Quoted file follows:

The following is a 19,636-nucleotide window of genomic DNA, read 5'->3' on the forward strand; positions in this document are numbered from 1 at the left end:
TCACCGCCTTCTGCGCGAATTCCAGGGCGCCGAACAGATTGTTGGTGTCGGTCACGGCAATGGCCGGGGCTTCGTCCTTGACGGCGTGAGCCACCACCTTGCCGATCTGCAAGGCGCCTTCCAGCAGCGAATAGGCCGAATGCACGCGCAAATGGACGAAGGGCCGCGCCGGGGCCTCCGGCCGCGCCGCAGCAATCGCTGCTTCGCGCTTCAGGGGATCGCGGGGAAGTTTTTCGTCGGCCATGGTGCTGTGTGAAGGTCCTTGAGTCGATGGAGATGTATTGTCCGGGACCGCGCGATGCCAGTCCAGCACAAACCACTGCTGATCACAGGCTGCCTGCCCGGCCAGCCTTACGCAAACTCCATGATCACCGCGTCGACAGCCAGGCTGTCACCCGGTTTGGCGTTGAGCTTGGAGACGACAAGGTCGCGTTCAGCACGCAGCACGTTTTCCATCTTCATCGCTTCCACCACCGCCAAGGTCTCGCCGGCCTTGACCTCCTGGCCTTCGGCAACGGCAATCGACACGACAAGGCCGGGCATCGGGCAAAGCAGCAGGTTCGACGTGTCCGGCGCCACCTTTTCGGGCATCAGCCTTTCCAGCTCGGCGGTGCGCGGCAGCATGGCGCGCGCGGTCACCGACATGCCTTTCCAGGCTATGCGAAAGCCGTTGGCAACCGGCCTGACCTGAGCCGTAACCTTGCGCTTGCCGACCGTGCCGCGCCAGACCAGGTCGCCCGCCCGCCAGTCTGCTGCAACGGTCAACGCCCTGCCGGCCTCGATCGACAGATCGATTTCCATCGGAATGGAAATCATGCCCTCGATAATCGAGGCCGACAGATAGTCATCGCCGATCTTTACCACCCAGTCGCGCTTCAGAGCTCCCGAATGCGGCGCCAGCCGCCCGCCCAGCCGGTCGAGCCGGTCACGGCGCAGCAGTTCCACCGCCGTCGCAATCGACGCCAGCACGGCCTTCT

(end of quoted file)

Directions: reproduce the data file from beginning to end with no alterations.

The following is a 19,636-nucleotide window of genomic DNA, read 5'->3' on the forward strand; positions in this document are numbered from 1 at the left end:
TCACCGCCTTCTGCGCGAATTCCAGGGCGCCGAACAGATTGTTGGTGTCGGTCACGGCAATGGCCGGGGCTTCGTCCTTGACGGCGTGAGCCACCACCTTGCCGATCTGCAAGGCGCCTTCCAGCAGCGAATAGGCCGAATGCACGCGCAAATGGACGAAGGGCCGCGCCGGGGCCTCCGGCCGCGCCGCAGCAATCGCTGCTTCGCGCTTCAGGGGATCGCGGGGAAGTTTTTCGTCGGCCATGGTGCTGTGTGAAGGTCCTTGAGTCGATGGAGATGTATTGTCCGGGACCGCGCGATGCCAGTCCAGCACAAACCACTGCTGATCACAGGCTGCCTGCCCGGCCAGCCTTACGCAAACTCCATGATCACCGCGTCGACAGCCAGGCTGTCACCCGGTTTGGCGTTGAGCTTGGAGACGACAAGGTCGCGTTCAGCACGCAGCACGTTTTCCATCTTCATCGCTTCCACCACCGCCAAGGTCTCGCCGGCCTTGACCTCCTGGCCTTCGGCAACGGCAATCGACACGACAAGGCCGGGCATCGGGCAAAGCAGCAGGTTCGACGTGTCCGGCGCCACCTTTTCGGGCATCAGCCTTTCCAGCTCGGCGGTGCGCGGCAGCATGGCGCGCGCGGTCACCGACATGCCTTTCCAGGCTATGCGAAAGCCGTTGGCAACCGGCCTGACCTGAGCCGTAACCTTGCGCTTGCCGACCGTGCCGCGCCAGACCAGGTCGCCCGCCCGCCAGTCTGCTGCAACGGTCAACGCCCTGCCGGCCTCGATCGACAGATCGATTTCCATCGGAATGGAAATCATGCCCTCGATAATCGAGGCCGACAGATAGTCATCGCCGATCTTTACCACCCAGTCGCGCTTCAGAGCTCCCGAATGCGGCGCCAGCCGCCCGCCCAGCCGGTCGAGCCGGTCACGGCGCAGCAGTTCCACCGCCGTCGCAATCGACGCCAGCACGGCCTTCT